What Kind of Website Investor are you?

For the next few weeks, you can get free advice from me about which website investing system might suit you best. If you’re interested in receiving this, all you need to do is go through the quick 5 step questionnaire above and I’ll personally reach out to you. I’ll also be more than happy to answer any questions you have about website investing.

In the traditional investing world, it’s well known that there are many different approaches that you can take to achieve success.

There have been successful investors who preach the merits of diversification and the passive use of index funds. On the other hand, there are venture capitalists in Silicon Valley who aim for big wins (and don’t mind a few losses), and who actively participate in the businesses that they invest in.

The point is that all of these systems can work – it just depends on how good you are at executing them.

The same principle applies to investing in websites. There are a number of different systems that you can use to achieve success. Which system works best for you will depend on the following:

  • Risk Tolerance
  • Investment Horizon
  • Online Business Skillset
  • Preference for Value or Quality
  • Preference for Passive vs Active
  • Level of Diversification
  • Preference for Buy & Hold vs Buy & Flip

I’ve tried to outline to the best of my ability the different systems that I think can be applied to successful website investing.

Remember that at the end of the day, it comes down to good due diligence and proper post-purchase maintenance/improvement. You need to successfully execute on both these counts to achieve success.

Website Investing Systems

Bargain Hunters

Bargain hunters are investors who’re looking for low valuations – typically sites priced at 20x or lower. Typically, their goal is not to make large overhauls to a site. They’re looking for good value sites that they can buy, make small changes here and there for quick wins, and then move on to finding new, good value deals.

The end goal is to own a portfolio of small to medium sized, reasonably passive, cashflow generating sites. The bulk of their work is done in the due diligence and valuation stages – verifying traffic and cashflows so that they can get good ROIs right off the bat based on low multiples. They don’t mind buying sites that have mediocre content or ugly layouts, as long as they can get the sites for good multiples. Typically, they will own more than 2 or 3 sites at one time.

They don’t go in planning to buy and hold or buy and flip – they’re opportunistic sellers. If the feel they can get a good multiple, they’re happy to sell – if the prices aren’t right, they’re happy to hold.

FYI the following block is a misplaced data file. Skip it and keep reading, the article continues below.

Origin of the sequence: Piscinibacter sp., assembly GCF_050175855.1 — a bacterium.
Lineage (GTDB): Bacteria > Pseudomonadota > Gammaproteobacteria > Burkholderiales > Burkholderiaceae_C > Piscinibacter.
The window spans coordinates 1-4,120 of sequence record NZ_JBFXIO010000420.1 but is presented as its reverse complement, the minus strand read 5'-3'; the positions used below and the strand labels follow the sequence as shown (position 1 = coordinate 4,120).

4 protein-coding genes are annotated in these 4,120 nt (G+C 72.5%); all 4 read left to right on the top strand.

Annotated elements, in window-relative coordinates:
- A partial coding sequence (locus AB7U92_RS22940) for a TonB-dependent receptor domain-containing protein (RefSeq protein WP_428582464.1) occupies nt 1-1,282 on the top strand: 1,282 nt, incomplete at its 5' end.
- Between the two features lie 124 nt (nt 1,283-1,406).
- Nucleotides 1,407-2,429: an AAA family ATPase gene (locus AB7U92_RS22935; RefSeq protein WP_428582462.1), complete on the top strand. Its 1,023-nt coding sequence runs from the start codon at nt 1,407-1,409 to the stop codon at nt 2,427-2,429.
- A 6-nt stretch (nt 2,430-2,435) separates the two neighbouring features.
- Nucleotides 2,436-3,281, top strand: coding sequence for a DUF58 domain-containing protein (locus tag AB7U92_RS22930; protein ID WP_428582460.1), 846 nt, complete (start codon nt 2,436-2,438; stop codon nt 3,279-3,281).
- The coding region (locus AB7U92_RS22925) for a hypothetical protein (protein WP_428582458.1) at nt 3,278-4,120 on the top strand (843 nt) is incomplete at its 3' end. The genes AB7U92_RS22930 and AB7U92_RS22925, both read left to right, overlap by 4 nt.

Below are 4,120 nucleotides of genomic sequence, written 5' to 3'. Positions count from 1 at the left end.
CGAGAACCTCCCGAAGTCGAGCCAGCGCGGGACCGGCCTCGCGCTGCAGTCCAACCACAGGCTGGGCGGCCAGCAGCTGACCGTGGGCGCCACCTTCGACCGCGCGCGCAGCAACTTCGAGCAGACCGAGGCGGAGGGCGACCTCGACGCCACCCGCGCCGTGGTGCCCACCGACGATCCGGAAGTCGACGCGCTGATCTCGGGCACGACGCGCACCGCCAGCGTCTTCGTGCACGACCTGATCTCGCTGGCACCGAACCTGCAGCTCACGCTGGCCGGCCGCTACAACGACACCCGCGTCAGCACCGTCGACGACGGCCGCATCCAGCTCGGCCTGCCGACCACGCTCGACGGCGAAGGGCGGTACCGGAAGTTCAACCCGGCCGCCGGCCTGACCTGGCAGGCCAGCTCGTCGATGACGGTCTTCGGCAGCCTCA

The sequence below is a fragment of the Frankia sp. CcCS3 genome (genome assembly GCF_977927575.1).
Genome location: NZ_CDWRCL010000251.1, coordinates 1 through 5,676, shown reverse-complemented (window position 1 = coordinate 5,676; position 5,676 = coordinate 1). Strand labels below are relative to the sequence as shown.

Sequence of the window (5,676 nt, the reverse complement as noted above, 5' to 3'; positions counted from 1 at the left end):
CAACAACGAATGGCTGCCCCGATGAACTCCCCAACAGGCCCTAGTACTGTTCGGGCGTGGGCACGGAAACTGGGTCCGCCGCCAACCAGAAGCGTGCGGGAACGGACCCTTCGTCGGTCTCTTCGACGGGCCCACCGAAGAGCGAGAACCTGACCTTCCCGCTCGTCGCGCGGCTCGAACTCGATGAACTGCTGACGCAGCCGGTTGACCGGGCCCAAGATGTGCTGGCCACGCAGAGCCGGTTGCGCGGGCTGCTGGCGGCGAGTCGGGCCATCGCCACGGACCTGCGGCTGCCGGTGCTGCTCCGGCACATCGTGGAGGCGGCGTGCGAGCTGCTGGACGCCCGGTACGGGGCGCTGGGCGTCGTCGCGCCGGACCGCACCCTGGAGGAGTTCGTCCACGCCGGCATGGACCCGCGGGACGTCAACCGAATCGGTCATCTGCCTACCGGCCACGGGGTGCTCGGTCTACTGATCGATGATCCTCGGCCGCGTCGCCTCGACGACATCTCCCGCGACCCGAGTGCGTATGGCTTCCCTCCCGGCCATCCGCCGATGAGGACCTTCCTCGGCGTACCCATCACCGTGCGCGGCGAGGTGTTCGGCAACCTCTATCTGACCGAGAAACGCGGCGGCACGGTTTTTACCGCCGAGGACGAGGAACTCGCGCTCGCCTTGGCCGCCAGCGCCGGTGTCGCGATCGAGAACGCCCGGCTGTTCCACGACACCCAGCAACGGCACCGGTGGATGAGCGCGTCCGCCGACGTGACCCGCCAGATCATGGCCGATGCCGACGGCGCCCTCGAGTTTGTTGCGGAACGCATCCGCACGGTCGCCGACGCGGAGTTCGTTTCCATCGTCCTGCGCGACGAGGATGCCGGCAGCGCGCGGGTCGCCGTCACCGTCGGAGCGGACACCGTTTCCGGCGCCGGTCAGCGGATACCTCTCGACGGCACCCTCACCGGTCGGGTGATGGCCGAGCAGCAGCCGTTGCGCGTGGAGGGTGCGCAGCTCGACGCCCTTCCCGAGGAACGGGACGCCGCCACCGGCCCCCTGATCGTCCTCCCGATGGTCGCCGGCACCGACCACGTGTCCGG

Bargain hunters tend to be relatively patient with their purchases – they don’t feel the need to overbid, and they’re not in any rush to buy sites. They’re happy to wait a while for the right kind of value.

Investment Horizon: Since they’re usually not actively looking to sell, there’s no obvious investment time horizon.

The Pareto Portfolio

This kind of buyer is driven by the 80/20 ideal. They want to buy a site, apply the 80/20 rule in terms of achieving improvements in traffic and earnings, and then sell the site. They’re typically looking for sites that have obvious deficiencies when it comes to either traffic or monetization (or both). Usually, people who use this system will be great at On Page SEO, Long tail KW research, and Conversion Optimization for existing ads/affiliate offers.

These types of buyers usually aren’t interested in total overhauls – they’re not looking to create products or introduce entirely new monetization models. Their goal is to boost earnings of a site so that when they sell, they can fetch a significantly higher price based on the average earnings of the last 3 months.

Investment Horizon: 6-9 months.

Overhaul Experts

These buyers are the website investing equivalents of the people who knock down houses to build condos. They’re looking to seriously overhaul the website and to ramp up earnings in a big way. Obviously, in the short term, they will implement what they feel are quick wins – but typically, they purchase sites with a long term strategy in mind. Typically this strategy will involve moving up the monetization value chain (advertising → affiliate offers→ products/services). They’re less interested in fine tuning ad clicks or affiliate purchases and more interested in creating and selling a product or service that will allow for significantly higher profit per conversion (and hence higher visitor values).